Beautiful Australian Opals

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About Opal
Getting Started
Base Color
Consistency and Directionality
Cut, Inclusions and Weight
Fire Color
Doublets and Tripletts
Fire Pattern
Glossay of Terms
Natural, Synthetic, Etc
Myths and Legends
Opal Books
Opal Care
Opal Evaluation
Opal Pricing
Some Large and Famous Opals
Types of Opals


Most opals have a pattern that fits into the flashfire or broad flashfire categories. Since there is very little difference in value for these patterns, the value of most stones is unaffected by pattern. The patterns which can significantly affect value are the unusual ones like harlequin and other rare patterns. The thing that makes each opal so unique, its pattern, usually is not a major contributor to its value.

While many names are fanciful and unique to the individual doing the naming, there are a set of commonly accepted names for fire patterns. These names are defined below:

Pinfire Small pinpoint circles of fire. When viewed from the side, this pattern often looks like the side of a stack of pins, while the top view looks like the pits of those pins, hence the name. The side view is called columnar fire.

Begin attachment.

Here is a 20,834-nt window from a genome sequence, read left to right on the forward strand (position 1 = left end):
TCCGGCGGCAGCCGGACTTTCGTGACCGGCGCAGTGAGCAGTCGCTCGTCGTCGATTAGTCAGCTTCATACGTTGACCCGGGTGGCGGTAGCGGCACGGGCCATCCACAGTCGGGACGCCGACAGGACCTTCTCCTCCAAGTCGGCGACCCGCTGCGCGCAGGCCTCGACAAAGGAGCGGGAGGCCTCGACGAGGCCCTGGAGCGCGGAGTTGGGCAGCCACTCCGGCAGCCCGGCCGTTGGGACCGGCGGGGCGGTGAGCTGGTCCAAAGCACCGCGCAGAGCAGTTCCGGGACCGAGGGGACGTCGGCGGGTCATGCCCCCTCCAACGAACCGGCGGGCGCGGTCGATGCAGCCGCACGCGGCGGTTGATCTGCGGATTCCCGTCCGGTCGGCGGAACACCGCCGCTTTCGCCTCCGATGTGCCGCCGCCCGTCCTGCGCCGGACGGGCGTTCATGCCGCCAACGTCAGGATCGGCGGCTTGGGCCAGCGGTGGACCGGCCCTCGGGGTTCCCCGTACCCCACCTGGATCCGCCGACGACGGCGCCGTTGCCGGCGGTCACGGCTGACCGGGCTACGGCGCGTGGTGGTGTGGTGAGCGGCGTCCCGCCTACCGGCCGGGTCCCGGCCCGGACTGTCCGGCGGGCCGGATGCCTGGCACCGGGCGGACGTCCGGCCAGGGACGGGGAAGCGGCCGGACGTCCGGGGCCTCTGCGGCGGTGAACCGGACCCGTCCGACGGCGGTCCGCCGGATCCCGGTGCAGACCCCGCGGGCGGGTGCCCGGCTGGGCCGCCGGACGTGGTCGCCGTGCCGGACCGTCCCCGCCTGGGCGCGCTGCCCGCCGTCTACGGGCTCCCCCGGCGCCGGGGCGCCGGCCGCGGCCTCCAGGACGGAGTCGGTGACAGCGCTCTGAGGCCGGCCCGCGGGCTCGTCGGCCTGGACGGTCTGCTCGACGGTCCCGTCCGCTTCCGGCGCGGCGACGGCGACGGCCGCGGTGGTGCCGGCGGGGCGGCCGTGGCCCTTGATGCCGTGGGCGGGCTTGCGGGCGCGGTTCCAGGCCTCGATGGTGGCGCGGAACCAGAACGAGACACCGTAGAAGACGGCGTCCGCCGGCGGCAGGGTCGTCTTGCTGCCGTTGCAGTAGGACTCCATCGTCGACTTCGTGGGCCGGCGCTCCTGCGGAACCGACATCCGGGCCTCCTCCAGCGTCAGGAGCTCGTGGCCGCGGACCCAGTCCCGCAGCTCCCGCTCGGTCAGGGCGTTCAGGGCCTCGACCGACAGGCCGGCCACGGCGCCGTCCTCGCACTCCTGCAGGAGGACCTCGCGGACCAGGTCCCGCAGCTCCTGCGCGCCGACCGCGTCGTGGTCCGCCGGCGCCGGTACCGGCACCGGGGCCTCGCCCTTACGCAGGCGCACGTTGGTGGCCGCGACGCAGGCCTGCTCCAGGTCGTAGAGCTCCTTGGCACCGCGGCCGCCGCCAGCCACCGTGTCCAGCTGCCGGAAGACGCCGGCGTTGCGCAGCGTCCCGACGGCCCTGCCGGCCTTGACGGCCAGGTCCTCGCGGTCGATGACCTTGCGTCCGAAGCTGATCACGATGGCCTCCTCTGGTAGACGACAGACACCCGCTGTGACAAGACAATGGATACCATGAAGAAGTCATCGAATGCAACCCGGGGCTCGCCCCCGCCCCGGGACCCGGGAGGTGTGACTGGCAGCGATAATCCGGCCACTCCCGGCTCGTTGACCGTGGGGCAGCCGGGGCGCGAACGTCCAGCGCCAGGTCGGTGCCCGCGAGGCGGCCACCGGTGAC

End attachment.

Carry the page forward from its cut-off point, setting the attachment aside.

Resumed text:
Flashfire Larger areas of fire, usually irregular in shape. The splashes of fire can be fairly large but no one area would cover more than 50% of the surface of the opal.
Broad Flashfire Sheets of color usually covering a large section or all of the stone's surface.
Rolling Flashfire Sheets of color which roll across the surface of the stone as it is moved. This type of pattern is almost impossible to photograph but is highly prized.
Harlequin Square or angular blocks of fire set closely together. True harlequins, are rare indeed. Rare and unusual patterns that are not regular are also especially valued but not true harlequins.
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